paths. Research has revealed the safety-in-numbers impact for
cyclists in Australia, Denmark, the Netherlands, 14 European
countries and 68 Californian cities.
CHRISTOPHER CHERRY, LIVE SCIENCE - Electric bike users have taken Chinese cities by storm, quickly outnumbering the cars and in many cities, bicycles. Electric bikes range in style from traditional pedal bicycles powered by an electric motor to larger electric powered scooters. They are loosely restricted on speed and size, but given the same rights as bicycle users, operate in bicycle lanes, and do not require driver's licenses, vehicle registration or helmet use.
Proponents would suggest that the e-bike phenomenon is a positive development; after all, e-bikes are quiet, non-polluting and provide more mobility than any other mode of transportation. Opponents charge that e-bikes are unsafe, increase congestion, and indirectly pollute the environment through increased power plant emissions and lead pollution from their heavy batteries. Several cities have attempted to, or successfully, banned electric bikes from roadways, including the mega-cities of Beijing and Guangzhou.
Still, there has been little research on the true impacts of electric bikes in China. As a Ph.D. student in Civil and Environmental Engineering at the University of California, Berkeley, I began conducting research, which led to a dissertation, on quantifying the impacts of electric bikes in China. . .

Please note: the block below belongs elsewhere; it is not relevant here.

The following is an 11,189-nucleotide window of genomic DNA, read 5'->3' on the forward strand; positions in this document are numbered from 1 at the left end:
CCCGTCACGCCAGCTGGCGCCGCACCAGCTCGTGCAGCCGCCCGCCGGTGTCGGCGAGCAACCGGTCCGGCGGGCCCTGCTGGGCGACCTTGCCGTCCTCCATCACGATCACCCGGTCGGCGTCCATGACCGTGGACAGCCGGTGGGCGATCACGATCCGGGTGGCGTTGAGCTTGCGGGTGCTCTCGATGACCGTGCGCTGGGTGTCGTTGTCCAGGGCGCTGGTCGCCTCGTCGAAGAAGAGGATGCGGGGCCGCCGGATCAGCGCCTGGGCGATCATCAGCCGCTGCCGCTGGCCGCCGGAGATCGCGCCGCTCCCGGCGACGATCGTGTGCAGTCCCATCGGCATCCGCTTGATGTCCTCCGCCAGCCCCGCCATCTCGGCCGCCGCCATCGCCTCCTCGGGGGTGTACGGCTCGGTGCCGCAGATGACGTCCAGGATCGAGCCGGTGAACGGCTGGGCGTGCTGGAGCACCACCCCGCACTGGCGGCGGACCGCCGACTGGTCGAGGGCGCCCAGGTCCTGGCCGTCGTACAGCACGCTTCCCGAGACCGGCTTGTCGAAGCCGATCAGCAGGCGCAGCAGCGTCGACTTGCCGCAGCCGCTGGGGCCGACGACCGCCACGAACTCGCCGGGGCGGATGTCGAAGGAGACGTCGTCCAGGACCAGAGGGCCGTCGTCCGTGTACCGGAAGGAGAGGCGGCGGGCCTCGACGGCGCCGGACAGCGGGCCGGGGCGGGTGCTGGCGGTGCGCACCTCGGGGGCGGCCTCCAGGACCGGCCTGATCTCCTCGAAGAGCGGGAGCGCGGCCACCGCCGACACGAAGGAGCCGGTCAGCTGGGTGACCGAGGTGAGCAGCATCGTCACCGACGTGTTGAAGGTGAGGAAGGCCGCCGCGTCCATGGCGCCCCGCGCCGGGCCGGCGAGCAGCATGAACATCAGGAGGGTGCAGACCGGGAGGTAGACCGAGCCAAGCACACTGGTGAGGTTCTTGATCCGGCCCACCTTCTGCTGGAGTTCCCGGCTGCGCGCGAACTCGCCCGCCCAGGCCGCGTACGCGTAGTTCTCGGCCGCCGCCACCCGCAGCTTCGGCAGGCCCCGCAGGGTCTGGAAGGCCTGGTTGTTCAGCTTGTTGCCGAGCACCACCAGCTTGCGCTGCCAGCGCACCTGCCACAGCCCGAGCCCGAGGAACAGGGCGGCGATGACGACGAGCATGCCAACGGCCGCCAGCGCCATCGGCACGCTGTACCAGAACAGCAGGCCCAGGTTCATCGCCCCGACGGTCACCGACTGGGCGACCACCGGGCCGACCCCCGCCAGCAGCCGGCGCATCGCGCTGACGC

I found that electric bikes travel about 35 percent faster than bicycles and have a much larger range. In the city of Kunming, an electric bike can access 60 percent more jobs within 20 minutes than a traditional bicycle. Compared to a 30-40 minute bus ride, an electric bike rider can access three to six times the number of jobs. While this increase in mobility is remarkable, this mobility does come at a cost, namely increased lead pollution from battery use.
Electric bikes use one car-sized lead acid battery per year. Each battery represents 30-40 percent of its lead content emitted to the environment in the production processes, resulting in about 3 kilograms of lead emitted per battery produced. When scaled up the 40 million electric bikes currently on the roads, this is an astonishing amount of lead emitted into the environment.
This negative environmental impact is countered by other environmental benefits compared to most modes, including vastly reduced energy use and greenhouse gas emissions.
Ultimately, the success or failure of electric bikes as a sustainable mode of transportation should be evaluated in the context of the extent to which they displace automobile. They certainly have fewer negative impacts than personal automobiles, but they currently displace mostly bus and bicycle users and only a small number of car users.
NEW TRICYCLE GIVES BIKING A DIFFERENT FEEL